Trump’s CIA nominee wanted to withdraw ahead of Senate hearing
CIA Deputy Director Gina Haspel wanted to pull her nomination to head the agency amid growing concern among lawmakers over her time leading a secret prison, according to a report.
The veteran CIA operative said during a White House meeting Friday that she was worried about being “the next Ronny Jackson,” who dropped his Veteran Affair nomination last month amid misconduct claims, one White House official told the Washington Post. Top administration officials spent the next few hours trying to convince Haspel not to throw in the towel.
Haspel faces a rigorous confirmation hearing in the Senate on Wednesday, where questions are likely to arise about her time leading a CIA prison in Thailand, known as a “black site,” in 2002.
An al-Qaeda terror suspect was tortured there under her leadership, while another was before she took command. Haspel also reportedly ordered videotapes of the tortures — including waterboarding and other controversial methods — destroyed in the mid-2000s.
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She was called to the White House for questions about some of those tactics, several administration officials told the Washington Post, out of fear she may not have the votes to clear the Senate.
A recently declassified report about her order to destroy the tapes “found no fault with the performance” in penning a cable to destroy the torture tapes, which a CIA supervisor later approved — but didn’t run it up to higher officials.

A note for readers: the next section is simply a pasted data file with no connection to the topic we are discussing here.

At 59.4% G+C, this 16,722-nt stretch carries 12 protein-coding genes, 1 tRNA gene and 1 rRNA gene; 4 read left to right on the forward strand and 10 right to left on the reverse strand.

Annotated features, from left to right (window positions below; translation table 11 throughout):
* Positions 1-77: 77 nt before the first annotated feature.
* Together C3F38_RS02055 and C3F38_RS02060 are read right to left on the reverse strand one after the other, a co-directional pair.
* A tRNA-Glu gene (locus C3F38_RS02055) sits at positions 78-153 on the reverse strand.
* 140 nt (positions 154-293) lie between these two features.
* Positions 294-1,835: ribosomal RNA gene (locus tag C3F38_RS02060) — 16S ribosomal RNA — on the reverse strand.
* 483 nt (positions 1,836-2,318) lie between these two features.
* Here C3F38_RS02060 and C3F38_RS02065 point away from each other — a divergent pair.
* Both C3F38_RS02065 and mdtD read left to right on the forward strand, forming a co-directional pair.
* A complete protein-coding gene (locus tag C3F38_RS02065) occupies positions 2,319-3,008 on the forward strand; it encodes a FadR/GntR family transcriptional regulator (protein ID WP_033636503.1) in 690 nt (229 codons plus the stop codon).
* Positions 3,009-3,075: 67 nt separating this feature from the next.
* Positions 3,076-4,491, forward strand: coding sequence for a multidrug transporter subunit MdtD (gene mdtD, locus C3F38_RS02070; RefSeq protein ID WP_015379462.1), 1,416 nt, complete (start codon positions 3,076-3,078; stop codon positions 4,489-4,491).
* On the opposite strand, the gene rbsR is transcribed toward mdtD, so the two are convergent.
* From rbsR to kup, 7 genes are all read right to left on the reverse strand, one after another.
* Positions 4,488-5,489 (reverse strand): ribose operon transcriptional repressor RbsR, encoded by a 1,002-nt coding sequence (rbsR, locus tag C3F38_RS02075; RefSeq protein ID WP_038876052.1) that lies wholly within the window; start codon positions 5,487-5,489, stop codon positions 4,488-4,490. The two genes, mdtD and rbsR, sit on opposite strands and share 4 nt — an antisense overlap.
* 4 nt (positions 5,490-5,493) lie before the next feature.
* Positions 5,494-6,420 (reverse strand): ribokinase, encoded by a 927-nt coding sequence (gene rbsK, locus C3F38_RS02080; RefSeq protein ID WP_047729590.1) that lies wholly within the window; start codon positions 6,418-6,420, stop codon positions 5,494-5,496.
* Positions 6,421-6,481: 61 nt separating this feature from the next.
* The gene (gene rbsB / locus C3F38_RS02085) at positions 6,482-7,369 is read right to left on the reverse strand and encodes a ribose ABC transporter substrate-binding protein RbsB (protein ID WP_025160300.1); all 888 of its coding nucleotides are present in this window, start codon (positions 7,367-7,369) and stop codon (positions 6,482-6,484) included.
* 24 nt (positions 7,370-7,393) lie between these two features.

Haspel, who would replace now-Secretary of State Mike Pompeo, expressed concern during her Friday meeting that her nomination could taint the CIA’s reputation, officials told the Washington Post.
After saying she might withdraw, Haspel reportedly doubled back to CIA headquarters in Langley, Va.
White House Legislative Director Marc Short, Press Secretary Sarah Huckabee Sanders and other officials pursued Haspel, meeting with her at her CIA office later Friday, officials told the Washington Post.
Despite chatting with Haspel in Langley for several hours, the officials were still unsure if she’d stick with the nomination.
Haspel would be the first woman to head the intelligence agency if she’s confirmed.
Sanders wouldn’t confirm the discussions to the Washington Post, but called the 33-year CIA veteran a “patriot” and the “best of the best.”
President Trump reportedly decided he wanted Haspel to hold the nomination after getting a phone call about her decision while visiting Dallas.
One Trump administration official signalled to the Washington Post that Haspel would carry on.
“There is a hearing prep session today, courtesy calls with senators Monday and Tuesday, and classified materials will be delivered to Senate security so senators can read the real record instead of relying on gossip and unfounded smears,” the unidentified official said Sunday.
CIA spokesman Ryan Trapani said there’s been a “fascinating phenomenon over the last few weeks” over Haspel’s reputation.
“Those who know the true Gina Haspel — who worked with her, who served with her, who helped her confront terrorism, Russia and countless other threats to our nation — they almost uniformly support her,” he told the Washington Post.
“That is true for people who disagree about nearly everything else. There is a reason for that. When the American people finally have a chance to see the true Gina Haspel on Wednesday, they will understand why she is so admired and why she is and will be a great leader for this agency.”